Photograph: Courtesy Matthew Murphy

You've talked about how Illinoise references a lot of dance-centric musicals of the past. How do you see it in conversation with those shows and also taking musical theater in a new direction?

Specific moments in the show are in conversation with those other shows and those influences and early inspirations. The tap choreography in the song “Jacksonville” is really a tribute to Bring in ’da Noise. And the structure of the show feels like very much in conversation with A Chorus Line; here they're in more of a circle, but it becomes that same framing device for the characters and their stories. And even Contact—how that was a musical and yet it really was expressed through movement and body language. And I think that's what we're doing with Illinoise. At the same time, I think what we’re exploring is very different in terms of the emotion and the stories. This deals more with the mental health struggles that a lot of young people feel today, and that feels unique to this show and within the canon of dance-powered musicals. In terms of how it’s contributing to widening the fabric of what a musical can be, you know, it has all the elements of a musical: staging, movement, acting, storytelling, lyrics, songs, and a really interesting 11-o’clock number. It’s sort of taking what a musical is and shattering it and finding all the pieces and then putting it back together in a new way. But it comes from a genuine love of musical theater that inspired me so much as a young person and was really my entry point into art and culture and storytelling and dance. It set me up on this path to devote my life to all those things.

Would you also consider Illinoise a ballet? Or is there a line where they really feel like two separate things?

I think there's a line, personally. The fun thing about the show is how people categorize what it is: what a musical is, and what any other form is. You could call it many things, and people have. I've heard it called “a play through the language of dance.” I've heard it called a kind of opera hybrid. Personally, I wouldn't call it a ballet because if it were, I would have just done it at New York City Ballet or for a ballet company, which would have been an easier route; because of the institutional support, the process is a little more straightforward. But I really felt like this falls into the category of musical theater and that it should exist in that realm. I had no idea where this was going to go, but my dream was always for it to have the potential of a Broadway run. And I've always been really inspired by outlier musicals—not the conventional ones, but shows like Bring in ’da Noise or Hedwig and the Angry Inch or even Rent.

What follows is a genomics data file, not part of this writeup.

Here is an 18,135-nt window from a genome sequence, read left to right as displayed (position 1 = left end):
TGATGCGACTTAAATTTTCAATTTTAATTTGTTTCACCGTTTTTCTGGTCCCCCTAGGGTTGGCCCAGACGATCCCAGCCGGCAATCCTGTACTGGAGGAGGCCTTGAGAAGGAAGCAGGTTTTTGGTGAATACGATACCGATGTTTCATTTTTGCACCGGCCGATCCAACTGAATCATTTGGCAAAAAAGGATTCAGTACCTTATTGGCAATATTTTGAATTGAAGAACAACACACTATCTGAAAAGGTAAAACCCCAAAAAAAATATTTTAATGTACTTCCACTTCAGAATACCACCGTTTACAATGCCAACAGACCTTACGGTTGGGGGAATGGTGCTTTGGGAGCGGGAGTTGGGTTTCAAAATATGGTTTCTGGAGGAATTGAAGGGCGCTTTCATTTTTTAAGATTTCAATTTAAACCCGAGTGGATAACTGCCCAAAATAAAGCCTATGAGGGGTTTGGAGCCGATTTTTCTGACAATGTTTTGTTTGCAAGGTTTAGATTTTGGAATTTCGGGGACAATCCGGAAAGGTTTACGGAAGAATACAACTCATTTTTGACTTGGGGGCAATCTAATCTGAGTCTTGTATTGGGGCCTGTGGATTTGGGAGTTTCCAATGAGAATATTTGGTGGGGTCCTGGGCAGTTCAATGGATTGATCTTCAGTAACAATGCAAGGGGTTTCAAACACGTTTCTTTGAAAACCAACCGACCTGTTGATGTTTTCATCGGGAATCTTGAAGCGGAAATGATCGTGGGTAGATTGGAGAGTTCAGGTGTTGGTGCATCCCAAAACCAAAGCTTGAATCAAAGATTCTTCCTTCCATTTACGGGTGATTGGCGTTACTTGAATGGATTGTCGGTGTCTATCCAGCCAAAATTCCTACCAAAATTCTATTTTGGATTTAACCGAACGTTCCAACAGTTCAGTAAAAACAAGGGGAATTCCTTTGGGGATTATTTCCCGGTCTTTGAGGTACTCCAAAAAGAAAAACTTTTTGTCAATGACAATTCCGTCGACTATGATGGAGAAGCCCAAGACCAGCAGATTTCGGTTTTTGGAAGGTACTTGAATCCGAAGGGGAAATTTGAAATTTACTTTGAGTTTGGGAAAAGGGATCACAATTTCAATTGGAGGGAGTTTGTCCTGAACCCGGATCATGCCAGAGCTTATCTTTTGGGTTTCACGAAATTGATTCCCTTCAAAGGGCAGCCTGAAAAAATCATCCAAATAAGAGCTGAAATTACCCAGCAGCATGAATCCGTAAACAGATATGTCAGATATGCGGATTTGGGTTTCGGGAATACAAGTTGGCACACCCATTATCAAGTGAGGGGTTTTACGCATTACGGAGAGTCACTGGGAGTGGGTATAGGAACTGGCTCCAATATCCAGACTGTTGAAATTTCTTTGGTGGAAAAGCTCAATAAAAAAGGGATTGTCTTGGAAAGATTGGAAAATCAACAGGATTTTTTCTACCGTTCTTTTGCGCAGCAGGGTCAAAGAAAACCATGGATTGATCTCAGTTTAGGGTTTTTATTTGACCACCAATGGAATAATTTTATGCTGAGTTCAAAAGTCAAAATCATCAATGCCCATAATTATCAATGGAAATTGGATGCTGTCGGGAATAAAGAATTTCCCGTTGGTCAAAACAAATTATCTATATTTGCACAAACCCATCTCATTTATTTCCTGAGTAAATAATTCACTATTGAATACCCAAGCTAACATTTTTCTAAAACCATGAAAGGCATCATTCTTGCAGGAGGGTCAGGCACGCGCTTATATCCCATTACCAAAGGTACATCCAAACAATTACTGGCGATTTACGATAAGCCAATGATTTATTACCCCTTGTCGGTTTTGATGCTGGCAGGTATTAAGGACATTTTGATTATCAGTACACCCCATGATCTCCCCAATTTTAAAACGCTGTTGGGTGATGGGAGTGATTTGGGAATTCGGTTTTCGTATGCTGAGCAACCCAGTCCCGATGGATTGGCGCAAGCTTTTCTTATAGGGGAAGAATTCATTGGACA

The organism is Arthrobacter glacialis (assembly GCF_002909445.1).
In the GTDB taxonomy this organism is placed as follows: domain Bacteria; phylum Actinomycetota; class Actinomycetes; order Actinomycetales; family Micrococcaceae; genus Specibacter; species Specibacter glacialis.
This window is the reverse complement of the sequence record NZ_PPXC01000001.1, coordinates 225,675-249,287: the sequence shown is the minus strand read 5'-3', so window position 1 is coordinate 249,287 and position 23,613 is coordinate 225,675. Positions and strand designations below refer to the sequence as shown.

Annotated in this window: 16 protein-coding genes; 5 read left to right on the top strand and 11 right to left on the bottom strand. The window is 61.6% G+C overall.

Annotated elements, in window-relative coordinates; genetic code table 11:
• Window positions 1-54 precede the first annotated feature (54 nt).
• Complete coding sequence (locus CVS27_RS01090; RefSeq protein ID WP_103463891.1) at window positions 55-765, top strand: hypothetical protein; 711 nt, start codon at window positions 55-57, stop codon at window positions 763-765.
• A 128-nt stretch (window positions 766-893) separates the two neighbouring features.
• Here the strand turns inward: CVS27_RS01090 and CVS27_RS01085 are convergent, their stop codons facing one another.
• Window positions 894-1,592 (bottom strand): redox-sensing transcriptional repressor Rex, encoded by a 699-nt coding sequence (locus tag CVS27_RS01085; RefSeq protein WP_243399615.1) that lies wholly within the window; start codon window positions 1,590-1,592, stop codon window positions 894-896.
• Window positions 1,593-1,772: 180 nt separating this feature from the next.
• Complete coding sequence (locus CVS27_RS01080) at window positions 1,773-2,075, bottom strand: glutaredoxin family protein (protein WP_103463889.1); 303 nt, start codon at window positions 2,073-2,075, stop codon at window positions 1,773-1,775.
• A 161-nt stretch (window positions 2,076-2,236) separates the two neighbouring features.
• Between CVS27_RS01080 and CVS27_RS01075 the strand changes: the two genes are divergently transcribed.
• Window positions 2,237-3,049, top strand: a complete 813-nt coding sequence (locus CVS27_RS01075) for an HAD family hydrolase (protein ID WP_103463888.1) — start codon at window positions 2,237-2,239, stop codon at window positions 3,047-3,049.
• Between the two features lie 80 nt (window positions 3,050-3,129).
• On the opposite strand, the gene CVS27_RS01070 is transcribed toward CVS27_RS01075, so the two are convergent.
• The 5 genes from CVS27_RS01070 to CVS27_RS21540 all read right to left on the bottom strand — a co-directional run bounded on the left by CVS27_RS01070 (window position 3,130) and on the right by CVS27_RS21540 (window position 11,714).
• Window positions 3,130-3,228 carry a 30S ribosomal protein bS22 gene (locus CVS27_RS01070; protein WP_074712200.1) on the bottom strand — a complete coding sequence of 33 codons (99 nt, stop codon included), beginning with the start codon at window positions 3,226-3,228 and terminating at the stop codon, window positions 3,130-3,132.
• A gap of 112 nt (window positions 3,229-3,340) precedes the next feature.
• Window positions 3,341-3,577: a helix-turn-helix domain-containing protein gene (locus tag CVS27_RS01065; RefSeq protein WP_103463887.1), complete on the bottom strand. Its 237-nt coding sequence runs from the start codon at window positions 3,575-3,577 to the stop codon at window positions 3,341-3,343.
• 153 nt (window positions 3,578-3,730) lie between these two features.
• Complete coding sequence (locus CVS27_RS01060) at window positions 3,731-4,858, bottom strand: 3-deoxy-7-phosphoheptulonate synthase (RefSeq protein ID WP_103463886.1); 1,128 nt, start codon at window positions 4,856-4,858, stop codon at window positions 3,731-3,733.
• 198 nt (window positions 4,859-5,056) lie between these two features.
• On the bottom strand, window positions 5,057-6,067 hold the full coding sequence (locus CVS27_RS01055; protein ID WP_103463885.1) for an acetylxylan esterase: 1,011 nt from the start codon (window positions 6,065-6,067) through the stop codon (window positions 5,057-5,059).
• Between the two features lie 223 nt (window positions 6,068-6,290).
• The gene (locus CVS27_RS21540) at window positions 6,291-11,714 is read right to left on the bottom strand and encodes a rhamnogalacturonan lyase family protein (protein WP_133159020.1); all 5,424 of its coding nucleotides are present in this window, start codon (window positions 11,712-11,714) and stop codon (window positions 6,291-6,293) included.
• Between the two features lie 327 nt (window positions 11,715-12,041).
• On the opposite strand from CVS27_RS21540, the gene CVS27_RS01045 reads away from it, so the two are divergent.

There are aspects of Illinoise that reminded me of some of your ballet work, like The Times Are Racing. It made me wonder whether an excerpted version of it could find its way onto a ballet stage, like Jerome Robbins’s West Side Story Suite.

You never know. At this point, we're really focused on this production. The great thing about doing it for theater is that we can get very specific and precise with the casting and the musicians. That was important to me. One of the downsides of doing a show in an institution like a ballet company is that it's just like, “Here are your 50 dancers, and here's the orchestra.” And they're all good, don't get me wrong, they’re all super talented. But there's so much in this story where the characters are very specific, and the music has to be performed in a very specific way. It's not impossible to do it for a dance company one day, and you're right, they do it well with West Side Story Suite. I've been asked to take my work for Carousel and turn that into a dance suite version. So who knows? But what excites me is getting to dig into this process in the theater context.